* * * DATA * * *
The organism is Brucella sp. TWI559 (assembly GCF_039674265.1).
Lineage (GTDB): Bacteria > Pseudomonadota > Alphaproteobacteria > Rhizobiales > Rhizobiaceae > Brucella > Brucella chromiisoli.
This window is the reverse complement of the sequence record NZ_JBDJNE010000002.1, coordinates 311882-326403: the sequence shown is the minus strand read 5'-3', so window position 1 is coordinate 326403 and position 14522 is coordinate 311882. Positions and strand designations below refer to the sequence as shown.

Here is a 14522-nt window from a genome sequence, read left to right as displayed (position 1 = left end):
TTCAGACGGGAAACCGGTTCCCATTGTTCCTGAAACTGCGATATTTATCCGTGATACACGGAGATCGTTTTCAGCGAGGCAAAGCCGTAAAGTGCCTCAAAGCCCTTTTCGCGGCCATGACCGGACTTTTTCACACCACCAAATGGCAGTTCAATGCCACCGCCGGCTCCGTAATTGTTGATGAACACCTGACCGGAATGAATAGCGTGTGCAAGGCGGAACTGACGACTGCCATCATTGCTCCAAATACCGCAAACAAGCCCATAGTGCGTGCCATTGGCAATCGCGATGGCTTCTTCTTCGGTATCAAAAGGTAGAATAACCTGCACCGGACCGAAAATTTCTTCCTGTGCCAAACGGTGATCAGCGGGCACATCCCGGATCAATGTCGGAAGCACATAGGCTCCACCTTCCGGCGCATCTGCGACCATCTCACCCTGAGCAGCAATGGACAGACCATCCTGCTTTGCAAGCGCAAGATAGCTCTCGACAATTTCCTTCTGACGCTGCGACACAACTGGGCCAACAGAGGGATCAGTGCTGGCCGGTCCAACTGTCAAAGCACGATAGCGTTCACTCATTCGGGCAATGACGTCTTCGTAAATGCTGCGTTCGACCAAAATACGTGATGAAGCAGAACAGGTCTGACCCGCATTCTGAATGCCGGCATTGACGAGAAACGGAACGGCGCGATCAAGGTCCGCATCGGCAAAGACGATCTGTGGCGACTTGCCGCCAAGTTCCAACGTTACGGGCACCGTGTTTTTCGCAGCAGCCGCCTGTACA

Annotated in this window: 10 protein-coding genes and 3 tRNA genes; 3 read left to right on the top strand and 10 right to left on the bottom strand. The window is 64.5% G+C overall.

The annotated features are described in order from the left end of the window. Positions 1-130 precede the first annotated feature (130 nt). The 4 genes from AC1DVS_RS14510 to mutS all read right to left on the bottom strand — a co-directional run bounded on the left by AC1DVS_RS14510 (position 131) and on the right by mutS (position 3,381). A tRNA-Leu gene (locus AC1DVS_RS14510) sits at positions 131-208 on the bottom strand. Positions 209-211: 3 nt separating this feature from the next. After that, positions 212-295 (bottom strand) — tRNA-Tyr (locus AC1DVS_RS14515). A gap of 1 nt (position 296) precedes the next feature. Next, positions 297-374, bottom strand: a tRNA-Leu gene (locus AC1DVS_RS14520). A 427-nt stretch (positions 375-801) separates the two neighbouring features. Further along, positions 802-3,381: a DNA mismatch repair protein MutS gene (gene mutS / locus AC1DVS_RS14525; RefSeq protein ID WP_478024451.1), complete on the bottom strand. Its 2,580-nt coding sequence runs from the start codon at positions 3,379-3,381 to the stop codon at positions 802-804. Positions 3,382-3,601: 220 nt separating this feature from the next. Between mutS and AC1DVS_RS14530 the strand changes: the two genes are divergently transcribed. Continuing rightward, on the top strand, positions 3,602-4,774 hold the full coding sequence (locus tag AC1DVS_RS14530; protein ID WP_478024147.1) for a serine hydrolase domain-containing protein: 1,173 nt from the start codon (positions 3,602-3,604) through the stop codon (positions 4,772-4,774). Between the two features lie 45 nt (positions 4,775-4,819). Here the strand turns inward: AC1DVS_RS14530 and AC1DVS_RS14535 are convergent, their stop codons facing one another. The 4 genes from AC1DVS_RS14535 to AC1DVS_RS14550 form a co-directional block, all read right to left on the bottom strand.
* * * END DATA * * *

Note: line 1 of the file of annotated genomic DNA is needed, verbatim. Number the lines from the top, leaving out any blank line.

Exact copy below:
The organism is Brucella sp. TWI559 (assembly GCF_039674265.1).